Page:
New York Sexual Harassment Protections

posted by Charles Joseph  |  Apr 30, 2019 4:15 PM [EST]  |  applies to New York

What is workplace sexual harassment?

Sexual harassment in the workplace covers unwelcome physical contact, demanding sexual favors for employment benefits, and hostile work environments. Hiring managers cannot, for example, promise to hire a job candidate if she sleeps with him and bosses cannot promise a subordinate a raise or promotion in exchange for sexual favors. 

Coworkers, supervisors, and even vendors can violate sexual harassment protections with unwelcome physical contact. This can mean touching, hugging, or brushing up against an employee in a sexual manner. 

Sexual harassment laws also protect employees from hostile work environments. Inappropriate sexual materials at work can violate the law, as can offensive behavior or comments. For example, sexually explicit communications, sexual images, and offensive sexual remarks can all create a hostile work environment.

How do New York sexual harassment laws protect employees?

Like federal laws, New York's sexual harassment laws expect employers to create an environment free from sexual harassment. Employees in New York City benefit from some of the strongest sexual harassment protections in the country. For example, federal law demands "severe or pervasive" offensive behavior to qualify as a hostile work environment. New York City law offers a broader definition. Behavior that surpasses a "petty slight" or "trivial inconvenience" can qualify as a hostile work environment.

New York laws also allow for higher damages than federal laws.  

New York sexual harassment lawyers help employees protect their rights under the state's sexual harassment laws.

What steps can you take to strengthen your case?

Victims of sexual harassment in the workplace can take a few simple steps to strengthen their case if they decide to file a lawsuit.

Federal law states that sexual harassment must be unwelcome and unwanted. Victims should make it clear to the harasser, a supervisor, or the human resources department that the offensive behavior or action is unwelcome and unwanted.

Keeping records of the sexual harassment, any complaints filed, and other information about the harassment can also strengthen your case. As soon as possible, write down what happened, who witnessed the harassment, and any other details. It's important to keep a copy of all records at home.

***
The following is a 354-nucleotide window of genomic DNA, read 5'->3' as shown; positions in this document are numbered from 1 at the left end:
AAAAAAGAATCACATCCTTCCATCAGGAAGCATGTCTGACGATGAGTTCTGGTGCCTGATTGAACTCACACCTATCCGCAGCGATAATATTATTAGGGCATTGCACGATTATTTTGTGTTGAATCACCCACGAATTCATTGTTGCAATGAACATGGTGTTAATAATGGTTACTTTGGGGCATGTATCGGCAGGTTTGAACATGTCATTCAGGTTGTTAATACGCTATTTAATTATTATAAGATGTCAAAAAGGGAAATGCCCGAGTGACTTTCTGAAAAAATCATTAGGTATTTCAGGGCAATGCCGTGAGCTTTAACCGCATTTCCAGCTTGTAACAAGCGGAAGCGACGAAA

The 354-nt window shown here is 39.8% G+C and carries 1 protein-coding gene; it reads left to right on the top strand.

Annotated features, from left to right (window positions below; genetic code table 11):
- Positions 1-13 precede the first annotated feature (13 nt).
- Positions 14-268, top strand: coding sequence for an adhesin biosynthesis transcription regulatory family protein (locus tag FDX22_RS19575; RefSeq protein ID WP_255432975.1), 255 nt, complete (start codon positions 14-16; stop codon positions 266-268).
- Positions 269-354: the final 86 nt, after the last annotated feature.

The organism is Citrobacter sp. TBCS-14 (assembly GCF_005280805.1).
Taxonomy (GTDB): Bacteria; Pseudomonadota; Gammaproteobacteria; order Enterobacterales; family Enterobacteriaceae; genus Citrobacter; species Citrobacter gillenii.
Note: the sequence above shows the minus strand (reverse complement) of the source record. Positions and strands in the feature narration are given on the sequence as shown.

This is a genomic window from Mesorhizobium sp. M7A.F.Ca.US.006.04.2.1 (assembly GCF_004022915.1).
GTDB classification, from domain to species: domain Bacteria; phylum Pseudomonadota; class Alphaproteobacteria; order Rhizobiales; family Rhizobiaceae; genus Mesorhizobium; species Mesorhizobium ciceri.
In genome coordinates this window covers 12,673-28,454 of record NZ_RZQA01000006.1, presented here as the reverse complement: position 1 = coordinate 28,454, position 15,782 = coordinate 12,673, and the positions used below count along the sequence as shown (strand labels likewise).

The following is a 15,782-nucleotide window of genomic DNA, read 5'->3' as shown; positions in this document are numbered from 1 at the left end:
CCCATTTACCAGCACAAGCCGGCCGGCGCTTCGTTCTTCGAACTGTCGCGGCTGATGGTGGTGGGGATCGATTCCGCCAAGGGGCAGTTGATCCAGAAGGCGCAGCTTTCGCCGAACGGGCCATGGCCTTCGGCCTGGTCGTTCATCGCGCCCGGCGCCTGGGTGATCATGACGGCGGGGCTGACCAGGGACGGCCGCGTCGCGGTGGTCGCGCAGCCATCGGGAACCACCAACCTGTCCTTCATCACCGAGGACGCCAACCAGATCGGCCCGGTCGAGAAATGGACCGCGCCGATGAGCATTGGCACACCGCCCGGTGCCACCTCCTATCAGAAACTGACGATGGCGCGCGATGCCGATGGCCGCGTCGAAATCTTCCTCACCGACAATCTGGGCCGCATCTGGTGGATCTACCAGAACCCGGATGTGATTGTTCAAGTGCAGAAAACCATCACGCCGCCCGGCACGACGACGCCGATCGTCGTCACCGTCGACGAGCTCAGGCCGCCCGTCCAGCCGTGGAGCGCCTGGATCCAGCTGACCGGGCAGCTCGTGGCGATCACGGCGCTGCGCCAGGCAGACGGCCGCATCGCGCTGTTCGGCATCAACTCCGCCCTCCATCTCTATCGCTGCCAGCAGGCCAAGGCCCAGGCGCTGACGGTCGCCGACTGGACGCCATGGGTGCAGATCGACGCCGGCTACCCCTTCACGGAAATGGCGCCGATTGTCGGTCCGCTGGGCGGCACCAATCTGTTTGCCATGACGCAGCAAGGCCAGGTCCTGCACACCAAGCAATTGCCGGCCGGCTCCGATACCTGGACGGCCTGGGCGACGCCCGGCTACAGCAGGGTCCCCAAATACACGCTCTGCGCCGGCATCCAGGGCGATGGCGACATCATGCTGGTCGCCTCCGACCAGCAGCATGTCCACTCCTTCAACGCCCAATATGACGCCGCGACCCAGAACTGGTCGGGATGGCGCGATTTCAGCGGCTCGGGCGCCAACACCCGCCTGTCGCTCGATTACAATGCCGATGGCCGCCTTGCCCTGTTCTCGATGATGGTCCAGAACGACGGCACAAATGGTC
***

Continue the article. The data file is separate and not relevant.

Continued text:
In New York, you can request security footage to prove your case. If your employer refuses to provide the footage or says it went missing, a judge can consider that proof in your favor.

Learn more about collecting evidence to prove sexual harassment in our video on proving workplace sexual harassment.

What damages can you receive for workplace sexual harassment?

In New York, judges and juries can award back pay, punitive damages, and emotional distress damages in a sexual harassment case. You can also receive damages if you faced retaliation or lost your job because of the sexual harassment. A judge can also order reinstatement, meaning your company must rehire you.

If you win your case, the judge can also order your employer to pay all of your attorney's fees.

How can a sexual harassment lawyer help?

A sexual harassment lawyer can offer advice on whether to file a lawsuit and what evidence you'll need to build the strongest case. 

Federal, New York state, and New York City laws impose a statute of limitations on filing sexual harassment cases. That means it's a good idea to contact an attorney as soon as possible. Many sexual harassment lawyers offer free, confidential consultations.

You can also read more about your New York sexual harassment protections or reach out to New York sexual harassment lawyer Charles Joseph for a free consultation.

Charles Joseph has over two decades of experience in employment law and sexual harassment. He is the founder of Working Now and Then and the founding partner of Joseph and Kirschenbaum, a firm that has recovered over $120 million for clients.

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